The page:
That crappy old Cup Final song could be worth a packet

On 4 June at Christie's in London there's an auction of football memorabilia, most of which consists of Spurs programmes, the property of a private collector. Many of them are quite modern, from the 1950s onwards. Guess how much they expect the sale to make? Between £100,000 and £150,000. Golly.

I went at once to look at my stuff. Like most real collectors, as opposed to investors, and we don't talk about them, I grew into being a collector after metamorphosing from being an accumulator.

As an accumulator, you shove things that you think are interesting in drawers, things that mean something to you and your life, which could come in useful, or just things that you can't bear to chuck out. Hence I never threw away my 1966 World Cup programme. Most people kept them, but I also kept the ticket stub, which is much more unusual. People usually throw that away.

Then one day, rummaging through my drawers, I realised I'd gathered together quite a lot of football bits and bobs without consciously trying, so I thought, I know, I'll now add to them. So at stalls, car-boot sales, junk shops, collectors' fairs, I began looking out for football things.

About ten years ago, I was buying Spurs programmes from the 1920s and 1930s for between £4 and £8. No chance of that now, partly due to rotten old Christie's. It was the first major auction house to hold specialised sales of football stuff. This was in 1989, at Christie's in Glasgow. Grant MacDougall, who organised it, was amazed to find that a 1930 FA Cup Final medal belonging to Alex James of Arsenal, which he had estimated at £1,000, went for £5,000. That first sale made a total of £50,000. Now all the big auction houses have football sales, and they rarely make less than £250,000. (Christie's has another in September and Sotheby's has one in October.)

The most expensive single item so far has been £254,000 for a replica of the Jules Rimet trophy, made when the original got pinched. That was a mad, one-off, dopey price. The next highest was £50,000 for George Cohen's 1966 World Cup medal, followed by £20,000 for an England shirt worn against Scotland in 1872, the world's first international match. The next most expensive shirt has been Roger Hunt's 1996 World Cup final shirt, sold this year for £17,000.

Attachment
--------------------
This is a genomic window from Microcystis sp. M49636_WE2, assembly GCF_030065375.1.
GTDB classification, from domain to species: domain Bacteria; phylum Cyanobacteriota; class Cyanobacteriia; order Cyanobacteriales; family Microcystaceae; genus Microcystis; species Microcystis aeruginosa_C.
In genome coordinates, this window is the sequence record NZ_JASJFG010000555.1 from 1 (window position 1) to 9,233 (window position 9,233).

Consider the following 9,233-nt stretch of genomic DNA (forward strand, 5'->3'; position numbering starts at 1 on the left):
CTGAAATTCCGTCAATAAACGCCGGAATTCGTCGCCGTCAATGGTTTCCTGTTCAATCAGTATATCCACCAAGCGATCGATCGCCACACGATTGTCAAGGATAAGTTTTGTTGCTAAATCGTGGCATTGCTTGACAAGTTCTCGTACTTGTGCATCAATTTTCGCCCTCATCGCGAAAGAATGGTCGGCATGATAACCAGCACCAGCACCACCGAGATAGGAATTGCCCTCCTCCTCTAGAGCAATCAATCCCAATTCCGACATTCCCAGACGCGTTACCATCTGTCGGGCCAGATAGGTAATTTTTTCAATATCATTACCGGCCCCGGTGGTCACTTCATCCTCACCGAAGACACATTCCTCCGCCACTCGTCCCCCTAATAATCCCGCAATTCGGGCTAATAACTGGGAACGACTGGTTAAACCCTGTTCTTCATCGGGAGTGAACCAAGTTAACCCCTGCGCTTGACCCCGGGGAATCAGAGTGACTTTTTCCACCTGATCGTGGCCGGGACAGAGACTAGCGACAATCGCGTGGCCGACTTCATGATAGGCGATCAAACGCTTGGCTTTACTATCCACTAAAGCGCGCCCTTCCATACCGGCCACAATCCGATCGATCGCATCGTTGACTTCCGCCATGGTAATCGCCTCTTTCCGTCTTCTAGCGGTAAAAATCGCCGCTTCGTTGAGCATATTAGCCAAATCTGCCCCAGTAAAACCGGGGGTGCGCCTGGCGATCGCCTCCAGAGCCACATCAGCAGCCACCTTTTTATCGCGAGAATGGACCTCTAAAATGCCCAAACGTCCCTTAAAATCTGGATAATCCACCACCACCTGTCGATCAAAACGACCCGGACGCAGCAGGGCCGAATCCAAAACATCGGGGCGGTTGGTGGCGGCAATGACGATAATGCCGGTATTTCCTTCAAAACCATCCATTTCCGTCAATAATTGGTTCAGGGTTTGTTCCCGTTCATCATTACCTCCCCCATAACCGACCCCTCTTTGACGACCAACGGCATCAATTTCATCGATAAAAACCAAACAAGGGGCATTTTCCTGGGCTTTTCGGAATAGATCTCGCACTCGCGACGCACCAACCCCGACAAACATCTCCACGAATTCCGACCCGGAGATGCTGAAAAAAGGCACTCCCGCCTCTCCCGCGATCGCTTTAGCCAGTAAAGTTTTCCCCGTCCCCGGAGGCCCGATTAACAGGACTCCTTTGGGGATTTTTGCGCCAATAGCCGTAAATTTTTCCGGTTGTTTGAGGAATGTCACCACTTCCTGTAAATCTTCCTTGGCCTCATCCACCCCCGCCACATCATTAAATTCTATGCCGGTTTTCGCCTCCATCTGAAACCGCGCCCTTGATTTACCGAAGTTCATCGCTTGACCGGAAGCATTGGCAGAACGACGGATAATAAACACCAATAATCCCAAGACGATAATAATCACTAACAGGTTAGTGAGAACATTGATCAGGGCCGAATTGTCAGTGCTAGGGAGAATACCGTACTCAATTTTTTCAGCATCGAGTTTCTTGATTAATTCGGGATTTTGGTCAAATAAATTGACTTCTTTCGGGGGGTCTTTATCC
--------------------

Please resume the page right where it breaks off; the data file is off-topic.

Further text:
What's interesting about football memorabilia, despite the huge increase in prices, is that investors have not come into the market, as they have done in stamps. It's all genuine fans and enthusiasts, usually of a particular club. The most popular and most expensive items, as you might expect, are to do with Man Utd. Next comes Spurs, which explains the big prices expected for those programmes next month. After that come Arsenal, Chelsea, Rangers and Celtic.

An ordinary Man Utd programme of the 1930s can now fetch £200, while a Spurs one can make about £80. The exceptional ones run into thousands. "Exceptional" can range from a midweek overseas match in snow when few were printed, or a match that later turned out to be historic in some way, such as one featuring the Busby Babes. The most expensive programme so far has been for the FA Cup Final of 1915 between Chelsea and Sheffield Utd, the "Khaki Final" when most of the crowd was in uniform. That went for £10,000.

Even run-of-the-mill modern ones can increase in value rapidly. It's been estimated that if you kept every programme of your favourite club from the 1950s to the present day they could be worth £20,000. Someone aged 60 could easily have done this, and get all their money back. And more. It's also interesting that there are still so few shops where you can actually buy old football stuff. I know of only two in London - one in Walthamstow and one in St John's Wood. There are also about 20 or so full-time programme dealers, but they tend to work from home, going round the fairs.

John Eastwood, an ex-history teacher who runs Extra Cover in St John's Wood, doesn't do programmes but specialises in books, especially club histories. He recently sold a history of Gillingham, published in 1991, priced £19.95, for £145. The reason was that so few were printed. "As a rule," he says, "it's always better to have a good collection of Walsall than a poor collection of Arsenal." John Motson is said to have one of the best collections of club histories. But then he would.

Apart from Spurs stuff, I collect prewar books and booklets about football in general. Jolly hard. John has a 1900 book called The Real Football by J A H Catton which looked good, but I didn't like the price - £350.

Poking round his shop I then came across a 1932 gramophone record of the Arsenal team. Repeat, 1932. I had always assumed that those stupid football records, where the Cup Final teams sing some shitty song, were a recent innovation, dating from, well, somewhere around the 1970s. So I was amazed. Alas, he didn't have a wind-up gramophone, so I couldn't hear it, but he says it includes the team talk and lots of rousing Arsenal chants. It was priced at £150. Probably a snip.

Hard to believe that the current Manchester Utd or Newcastle Cup Final sing-along records will be kept for more than five minutes after the final whistle blows on 22 May, but if you see one, don't play it. Just stash it away. You, too, could become an accumulator.

Hunter Davies is a journalist, broadcaster and profilic author perhaps best known for writing about the Beatles. He is an ardent Tottenham fan and writes a regular column on football for the New Statesman.

This article first appeared in the 17 May 1999 issue of the New Statesman, The NS Essay - A culture of pretence